Be it an old house or an aging sanctuary, many of us have faced the choice of “preserve and refurbish” versus “tear down and start over.” Sometimes, there’s really no choice. The old must go. But other times, reclaiming the old is grander—even if more expensive.
Today’s Scripture informs discouraged returnees to Jerusalem that they will “build up,” “raise up,” and “repair” the ruins of the ancient city (v. 4), vetoing the devastations which hostile armies and the ravages of abandonment have wrought. Beloved, long-lost sites will be visible and habitable once again.
In one sense this promise fits within a larger theme of Scripture. God seems to prefer to work with the existing rather than start all over. One way to interpret the story of Noah’s rainbow (Gen 8:21) is that God will not destroy what God has made, but will find a way to make it whole. Jeremiah’s beholding a spoiled vessel reworked into a useful one is another example of this divine tendency (Jer 18). The pattern is fully revealed when the One upon the throne announces: “I am making all things new” (Rev 21:5).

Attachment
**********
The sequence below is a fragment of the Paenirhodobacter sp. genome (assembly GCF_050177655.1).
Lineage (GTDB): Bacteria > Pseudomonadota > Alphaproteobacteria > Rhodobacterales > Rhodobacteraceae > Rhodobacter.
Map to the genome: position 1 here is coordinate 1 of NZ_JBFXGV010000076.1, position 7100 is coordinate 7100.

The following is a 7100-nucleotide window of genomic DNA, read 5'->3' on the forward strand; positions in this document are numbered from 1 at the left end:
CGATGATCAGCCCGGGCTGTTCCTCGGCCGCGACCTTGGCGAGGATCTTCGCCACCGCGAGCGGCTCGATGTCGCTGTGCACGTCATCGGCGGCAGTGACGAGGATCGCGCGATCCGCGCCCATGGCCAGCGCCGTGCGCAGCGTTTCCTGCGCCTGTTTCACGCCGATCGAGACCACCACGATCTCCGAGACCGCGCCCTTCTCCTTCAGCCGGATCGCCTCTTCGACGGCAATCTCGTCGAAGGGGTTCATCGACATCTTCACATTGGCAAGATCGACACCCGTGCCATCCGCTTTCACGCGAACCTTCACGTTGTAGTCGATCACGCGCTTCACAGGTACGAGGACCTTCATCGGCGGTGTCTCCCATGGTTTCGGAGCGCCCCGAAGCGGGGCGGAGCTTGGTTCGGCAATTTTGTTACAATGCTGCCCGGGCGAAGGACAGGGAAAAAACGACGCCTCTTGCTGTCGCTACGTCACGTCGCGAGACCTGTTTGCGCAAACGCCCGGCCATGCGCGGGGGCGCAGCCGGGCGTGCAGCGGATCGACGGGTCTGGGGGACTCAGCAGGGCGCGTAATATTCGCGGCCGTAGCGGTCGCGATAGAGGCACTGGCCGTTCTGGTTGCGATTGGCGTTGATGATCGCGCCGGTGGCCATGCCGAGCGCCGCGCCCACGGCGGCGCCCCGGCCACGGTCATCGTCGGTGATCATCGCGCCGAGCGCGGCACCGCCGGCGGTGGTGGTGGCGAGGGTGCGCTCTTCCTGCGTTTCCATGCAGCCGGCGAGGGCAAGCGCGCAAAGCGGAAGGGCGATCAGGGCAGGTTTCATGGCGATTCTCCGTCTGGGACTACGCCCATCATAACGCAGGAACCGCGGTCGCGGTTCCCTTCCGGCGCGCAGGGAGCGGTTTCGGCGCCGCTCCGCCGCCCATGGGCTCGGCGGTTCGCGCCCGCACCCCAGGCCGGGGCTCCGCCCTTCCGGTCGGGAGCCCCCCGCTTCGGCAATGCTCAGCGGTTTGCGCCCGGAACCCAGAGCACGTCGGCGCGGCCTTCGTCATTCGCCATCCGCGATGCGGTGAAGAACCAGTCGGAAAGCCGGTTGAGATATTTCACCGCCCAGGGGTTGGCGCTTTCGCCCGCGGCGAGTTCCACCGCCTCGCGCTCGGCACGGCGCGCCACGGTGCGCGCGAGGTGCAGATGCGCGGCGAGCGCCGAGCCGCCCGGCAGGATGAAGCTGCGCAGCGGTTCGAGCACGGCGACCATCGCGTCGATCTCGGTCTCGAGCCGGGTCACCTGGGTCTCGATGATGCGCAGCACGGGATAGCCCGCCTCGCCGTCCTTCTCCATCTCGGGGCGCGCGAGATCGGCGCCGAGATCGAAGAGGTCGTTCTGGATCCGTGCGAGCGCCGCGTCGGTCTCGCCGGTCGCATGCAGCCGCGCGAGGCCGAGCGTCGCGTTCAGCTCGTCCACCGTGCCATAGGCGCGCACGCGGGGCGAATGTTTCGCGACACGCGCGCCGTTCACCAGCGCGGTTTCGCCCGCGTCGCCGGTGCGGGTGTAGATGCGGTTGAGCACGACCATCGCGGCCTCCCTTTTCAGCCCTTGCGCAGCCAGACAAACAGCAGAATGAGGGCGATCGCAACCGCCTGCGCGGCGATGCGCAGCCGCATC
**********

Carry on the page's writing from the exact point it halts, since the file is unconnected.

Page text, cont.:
Honestly, I’m astonished at God’s ability to find a usable past within yesterday’s debris. With God there are always bricks and timbers, pillars and glass within the rubble that can be refashioned into beauty and usefulness.
God specializes in such. Always has. Always will.
Do notice, however, that the promise is that “they,” the despondent returnees, will be the builders. God makes the project possible, but we supply the sweat, the tears, the love, and the labor to make it so.
What discarded dreams do you need to reclaim and work to make come true?
God of patient hope, help me identify what I may wisely use from my mistakes and trust you to help me build a better tomorrow. Amen.